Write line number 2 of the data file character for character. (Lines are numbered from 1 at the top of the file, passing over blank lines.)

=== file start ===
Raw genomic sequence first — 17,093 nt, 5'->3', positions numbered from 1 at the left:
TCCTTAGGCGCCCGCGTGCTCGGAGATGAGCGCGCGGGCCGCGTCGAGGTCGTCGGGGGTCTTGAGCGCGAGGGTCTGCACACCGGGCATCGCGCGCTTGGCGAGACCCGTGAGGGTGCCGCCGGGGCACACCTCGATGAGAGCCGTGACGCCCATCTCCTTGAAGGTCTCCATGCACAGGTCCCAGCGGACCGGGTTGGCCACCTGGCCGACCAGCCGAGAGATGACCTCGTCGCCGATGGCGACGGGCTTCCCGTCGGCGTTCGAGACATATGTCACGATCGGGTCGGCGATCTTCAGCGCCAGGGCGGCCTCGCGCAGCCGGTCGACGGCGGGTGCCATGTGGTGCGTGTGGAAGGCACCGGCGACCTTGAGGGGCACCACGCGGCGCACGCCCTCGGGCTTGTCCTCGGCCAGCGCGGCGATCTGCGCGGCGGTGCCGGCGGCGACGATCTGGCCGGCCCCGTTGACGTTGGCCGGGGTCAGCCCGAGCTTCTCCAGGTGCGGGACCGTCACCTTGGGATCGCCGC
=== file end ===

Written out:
TCCTTAGGCGCCCGCGTGCTCGGAGATGAGCGCGCGGGCCGCGTCGAGGTCGTCGGGGGTCTTGAGCGCGAGGGTCTGCACACCGGGCATCGCGCGCTTGGCGAGACCCGTGAGGGTGCCGCCGGGGCACACCTCGATGAGAGCCGTGACGCCCATCTCCTTGAAGGTCTCCATGCACAGGTCCCAGCGGACCGGGTTGGCCACCTGGCCGACCAGCCGAGAGATGACCTCGTCGCCGATGGCGACGGGCTTCCCGTCGGCGTTCGAGACATATGTCACGATCGGGTCGGCGATCTTCAGCGCCAGGGCGGCCTCGCGCAGCCGGTCGACGGCGGGTGCCATGTGGTGCGTGTGGAAGGCACCGGCGACCTTGAGGGGCACCACGCGGCGCACGCCCTCGGGCTTGTCCTCGGCCAGCGCGGCGATCTGCGCGGCGGTGCCGGCGGCGACGATCTGGCCGGCCCCGTTGACGTTGGCCGGGGTCAGCCCGAGCTTCTCCAGGTGCGGGACCGTCACCTTGGGATCGCCGC